Seattle -- Mass marketing doesn’t cut it any more in the cable business,
which is why executives on the corporate and field level must work in tandem to
create customer databases, according to a panel at the CTAM Summit here
During the session, "In Sync: Coordinating Corporate and System Database
Marketing Initiatives," Cox Communications Inc. executive director of marketing
services Mike Melton said there are a number of reasons why databases are
important to facilitating target marketing.
For example, he noted that while cable has sold a single product -- video --
with mass appeal in the past, the industry is now: focusing on profits, and not
market share; encountering a mature market for that core video product; facing
competition from direct-broadcast satellite; and selling niche products like
In that environment, the day of expensive and wasteful "spray and pray" mass
marketing is over, according to the panelists.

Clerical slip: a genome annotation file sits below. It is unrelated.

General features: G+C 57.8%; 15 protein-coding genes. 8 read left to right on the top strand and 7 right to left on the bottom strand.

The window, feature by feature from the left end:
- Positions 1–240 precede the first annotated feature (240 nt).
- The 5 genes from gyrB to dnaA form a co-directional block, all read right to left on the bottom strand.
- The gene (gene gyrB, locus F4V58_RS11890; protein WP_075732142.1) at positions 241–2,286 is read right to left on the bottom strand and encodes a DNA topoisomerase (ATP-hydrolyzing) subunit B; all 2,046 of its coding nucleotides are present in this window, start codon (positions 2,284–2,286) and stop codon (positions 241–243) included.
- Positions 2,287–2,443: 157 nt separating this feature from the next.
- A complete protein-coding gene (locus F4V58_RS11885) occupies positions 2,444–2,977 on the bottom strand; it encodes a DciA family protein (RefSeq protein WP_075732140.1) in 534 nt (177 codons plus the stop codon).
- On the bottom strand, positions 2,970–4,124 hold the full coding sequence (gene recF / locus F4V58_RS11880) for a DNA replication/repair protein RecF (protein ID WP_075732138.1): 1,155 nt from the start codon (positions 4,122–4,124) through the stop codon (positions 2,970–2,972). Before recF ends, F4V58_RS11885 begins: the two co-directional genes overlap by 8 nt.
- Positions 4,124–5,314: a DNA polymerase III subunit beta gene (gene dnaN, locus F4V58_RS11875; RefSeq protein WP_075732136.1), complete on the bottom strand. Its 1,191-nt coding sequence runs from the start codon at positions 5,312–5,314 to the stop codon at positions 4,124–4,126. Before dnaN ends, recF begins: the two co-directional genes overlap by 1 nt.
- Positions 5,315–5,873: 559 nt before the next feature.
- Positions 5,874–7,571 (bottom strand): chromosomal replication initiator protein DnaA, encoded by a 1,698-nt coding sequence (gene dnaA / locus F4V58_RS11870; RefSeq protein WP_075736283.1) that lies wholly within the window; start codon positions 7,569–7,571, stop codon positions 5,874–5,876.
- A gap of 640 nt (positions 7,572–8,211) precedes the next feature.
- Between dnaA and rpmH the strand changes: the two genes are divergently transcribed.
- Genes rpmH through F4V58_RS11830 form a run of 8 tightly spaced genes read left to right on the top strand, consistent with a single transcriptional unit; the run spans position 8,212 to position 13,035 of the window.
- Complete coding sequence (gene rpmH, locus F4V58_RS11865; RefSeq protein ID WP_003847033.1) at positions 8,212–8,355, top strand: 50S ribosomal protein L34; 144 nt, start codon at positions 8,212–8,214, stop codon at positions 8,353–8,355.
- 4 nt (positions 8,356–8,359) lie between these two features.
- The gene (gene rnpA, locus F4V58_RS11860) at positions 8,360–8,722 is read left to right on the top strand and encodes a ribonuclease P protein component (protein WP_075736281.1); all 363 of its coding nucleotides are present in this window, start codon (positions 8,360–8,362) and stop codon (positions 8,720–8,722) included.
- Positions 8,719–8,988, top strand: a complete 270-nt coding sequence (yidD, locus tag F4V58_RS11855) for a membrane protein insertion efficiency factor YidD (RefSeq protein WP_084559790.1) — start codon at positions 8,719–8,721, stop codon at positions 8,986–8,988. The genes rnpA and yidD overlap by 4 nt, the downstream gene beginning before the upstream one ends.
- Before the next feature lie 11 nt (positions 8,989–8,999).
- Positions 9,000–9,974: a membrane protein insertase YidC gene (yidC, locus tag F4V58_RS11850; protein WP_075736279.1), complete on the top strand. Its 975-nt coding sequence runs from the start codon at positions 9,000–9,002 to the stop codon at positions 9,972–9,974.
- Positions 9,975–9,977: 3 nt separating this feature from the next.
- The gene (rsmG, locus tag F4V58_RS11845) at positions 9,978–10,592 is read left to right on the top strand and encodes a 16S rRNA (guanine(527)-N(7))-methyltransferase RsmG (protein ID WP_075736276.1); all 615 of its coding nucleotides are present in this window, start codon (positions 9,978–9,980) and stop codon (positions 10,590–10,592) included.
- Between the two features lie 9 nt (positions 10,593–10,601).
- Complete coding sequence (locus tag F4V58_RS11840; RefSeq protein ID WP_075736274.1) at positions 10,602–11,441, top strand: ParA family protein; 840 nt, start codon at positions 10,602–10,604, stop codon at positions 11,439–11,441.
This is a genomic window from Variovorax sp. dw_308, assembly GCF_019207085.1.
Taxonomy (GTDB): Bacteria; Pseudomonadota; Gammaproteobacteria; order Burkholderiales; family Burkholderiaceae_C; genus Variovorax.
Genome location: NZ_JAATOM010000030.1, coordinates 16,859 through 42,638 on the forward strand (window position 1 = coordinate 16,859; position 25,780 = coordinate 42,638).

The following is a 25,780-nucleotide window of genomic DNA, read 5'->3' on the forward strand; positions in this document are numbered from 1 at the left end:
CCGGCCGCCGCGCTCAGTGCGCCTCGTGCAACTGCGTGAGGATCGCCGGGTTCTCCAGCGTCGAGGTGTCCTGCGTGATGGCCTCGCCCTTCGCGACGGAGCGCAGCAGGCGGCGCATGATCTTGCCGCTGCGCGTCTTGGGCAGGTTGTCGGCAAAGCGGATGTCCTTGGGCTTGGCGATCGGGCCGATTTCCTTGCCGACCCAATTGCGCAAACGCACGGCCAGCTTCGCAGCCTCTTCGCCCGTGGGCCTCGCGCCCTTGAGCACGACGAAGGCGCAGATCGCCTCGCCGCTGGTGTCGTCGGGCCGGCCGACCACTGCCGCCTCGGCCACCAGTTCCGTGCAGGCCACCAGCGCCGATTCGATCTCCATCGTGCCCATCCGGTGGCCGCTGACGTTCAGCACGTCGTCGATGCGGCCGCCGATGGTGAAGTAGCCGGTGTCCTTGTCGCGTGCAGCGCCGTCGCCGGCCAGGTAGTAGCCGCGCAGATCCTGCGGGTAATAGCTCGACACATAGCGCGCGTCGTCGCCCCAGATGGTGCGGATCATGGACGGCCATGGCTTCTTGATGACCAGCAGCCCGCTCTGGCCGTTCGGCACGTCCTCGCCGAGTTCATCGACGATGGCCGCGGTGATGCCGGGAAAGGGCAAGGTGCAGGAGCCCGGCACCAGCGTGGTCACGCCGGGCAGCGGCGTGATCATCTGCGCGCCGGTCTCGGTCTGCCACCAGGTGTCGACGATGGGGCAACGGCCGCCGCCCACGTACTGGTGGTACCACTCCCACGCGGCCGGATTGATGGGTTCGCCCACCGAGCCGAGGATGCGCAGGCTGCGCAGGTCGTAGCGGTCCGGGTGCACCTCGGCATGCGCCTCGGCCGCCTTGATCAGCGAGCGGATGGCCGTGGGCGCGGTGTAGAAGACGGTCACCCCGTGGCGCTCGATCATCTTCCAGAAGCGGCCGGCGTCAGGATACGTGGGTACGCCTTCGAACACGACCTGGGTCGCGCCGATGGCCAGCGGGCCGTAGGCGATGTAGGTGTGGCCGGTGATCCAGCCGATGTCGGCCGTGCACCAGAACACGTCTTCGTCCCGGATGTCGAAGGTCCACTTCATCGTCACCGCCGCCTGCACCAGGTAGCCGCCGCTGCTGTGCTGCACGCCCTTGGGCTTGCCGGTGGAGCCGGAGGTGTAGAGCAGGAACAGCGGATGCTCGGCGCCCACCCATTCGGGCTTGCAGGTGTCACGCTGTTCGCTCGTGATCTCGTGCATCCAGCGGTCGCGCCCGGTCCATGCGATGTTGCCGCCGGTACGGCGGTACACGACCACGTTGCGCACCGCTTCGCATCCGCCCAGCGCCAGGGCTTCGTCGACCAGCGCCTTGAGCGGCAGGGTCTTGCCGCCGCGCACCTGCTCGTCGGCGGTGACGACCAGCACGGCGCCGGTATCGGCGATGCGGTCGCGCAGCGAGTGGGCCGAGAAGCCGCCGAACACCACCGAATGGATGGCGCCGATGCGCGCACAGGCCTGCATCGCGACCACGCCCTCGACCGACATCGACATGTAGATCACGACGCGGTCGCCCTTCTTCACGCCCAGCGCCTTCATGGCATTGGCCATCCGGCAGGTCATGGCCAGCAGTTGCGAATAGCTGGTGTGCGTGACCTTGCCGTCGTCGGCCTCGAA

Carla Simonet, Comcast Corp.’s senior director of national marketing
sciences, said it is corporate’s job to create databases as a tool for local
marketing officials out in the field.
At headquarters in Philadelphia, Comcast now has a database that includes 65%
of its markets, according to Simonet.
In fact, Comcast’s merger with AT&T Broadband "really helped us to
accelerate our time line" for creating that database, she added.
The benefits of having a central database are that it can be efficient and
flexible, and robust and scalable, according to Michelle Thompson, manager of
database marketing for Comcast’s Mountain division, which includes Seattle;
Portland, Ore.; Denver and Dallas.
The database incorporates billing, demographic, census and DBS information,
as well as "propensity models," she added.
Tony Maldonado, vice president of Cox Communications of Arizona, said that in
terms of databases, "no approach is perfect." But they’re necessary, since "we
try to leave as little to our gut as possible."
One thing Cox learned in Phoenix is that value-added offers -- like giving
two Arizona Diamondbacks Major League Baseball tickets to new subscribers --
don’t help sales. Such offers just confuse Cox’s message to consumers, according